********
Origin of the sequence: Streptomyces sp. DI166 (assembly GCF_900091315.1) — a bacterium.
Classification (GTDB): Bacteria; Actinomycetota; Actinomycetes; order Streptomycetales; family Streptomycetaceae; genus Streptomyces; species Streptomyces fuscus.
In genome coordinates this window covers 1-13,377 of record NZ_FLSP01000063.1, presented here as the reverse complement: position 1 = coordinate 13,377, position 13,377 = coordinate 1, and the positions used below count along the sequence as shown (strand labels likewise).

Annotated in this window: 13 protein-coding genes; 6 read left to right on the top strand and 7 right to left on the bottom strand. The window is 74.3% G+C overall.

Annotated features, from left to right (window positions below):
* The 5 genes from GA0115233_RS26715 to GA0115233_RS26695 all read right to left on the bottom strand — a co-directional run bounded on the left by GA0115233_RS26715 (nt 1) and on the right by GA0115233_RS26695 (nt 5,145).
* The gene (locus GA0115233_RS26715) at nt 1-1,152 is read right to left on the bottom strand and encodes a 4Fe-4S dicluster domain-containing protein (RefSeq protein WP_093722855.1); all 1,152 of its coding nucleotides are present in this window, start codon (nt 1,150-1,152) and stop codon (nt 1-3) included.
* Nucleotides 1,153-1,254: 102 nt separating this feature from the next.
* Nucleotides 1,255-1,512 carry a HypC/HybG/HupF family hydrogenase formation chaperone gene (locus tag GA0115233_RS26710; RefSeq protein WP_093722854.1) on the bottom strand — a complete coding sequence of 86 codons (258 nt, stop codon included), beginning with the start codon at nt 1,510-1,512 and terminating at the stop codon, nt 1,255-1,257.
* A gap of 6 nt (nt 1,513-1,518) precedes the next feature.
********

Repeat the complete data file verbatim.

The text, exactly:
Origin of the sequence: Streptomyces sp. DI166 (assembly GCF_900091315.1) — a bacterium.
Classification (GTDB): Bacteria; Actinomycetota; Actinomycetes; order Streptomycetales; family Streptomycetaceae; genus Streptomyces; species Streptomyces fuscus.
In genome coordinates this window covers 1-13,377 of record NZ_FLSP01000063.1, presented here as the reverse complement: position 1 = coordinate 13,377, position 13,377 = coordinate 1, and the positions used below count along the sequence as shown (strand labels likewise).

Annotated in this window: 13 protein-coding genes; 6 read left to right on the top strand and 7 right to left on the bottom strand. The window is 74.3% G+C overall.

Annotated features, from left to right (window positions below):
* The 5 genes from GA0115233_RS26715 to GA0115233_RS26695 all read right to left on the bottom strand — a co-directional run bounded on the left by GA0115233_RS26715 (nt 1) and on the right by GA0115233_RS26695 (nt 5,145).
* The gene (locus GA0115233_RS26715) at nt 1-1,152 is read right to left on the bottom strand and encodes a 4Fe-4S dicluster domain-containing protein (RefSeq protein WP_093722855.1); all 1,152 of its coding nucleotides are present in this window, start codon (nt 1,150-1,152) and stop codon (nt 1-3) included.
* Nucleotides 1,153-1,254: 102 nt separating this feature from the next.
* Nucleotides 1,255-1,512 carry a HypC/HybG/HupF family hydrogenase formation chaperone gene (locus tag GA0115233_RS26710; RefSeq protein WP_093722854.1) on the bottom strand — a complete coding sequence of 86 codons (258 nt, stop codon included), beginning with the start codon at nt 1,510-1,512 and terminating at the stop codon, nt 1,255-1,257.
* A gap of 6 nt (nt 1,513-1,518) precedes the next feature.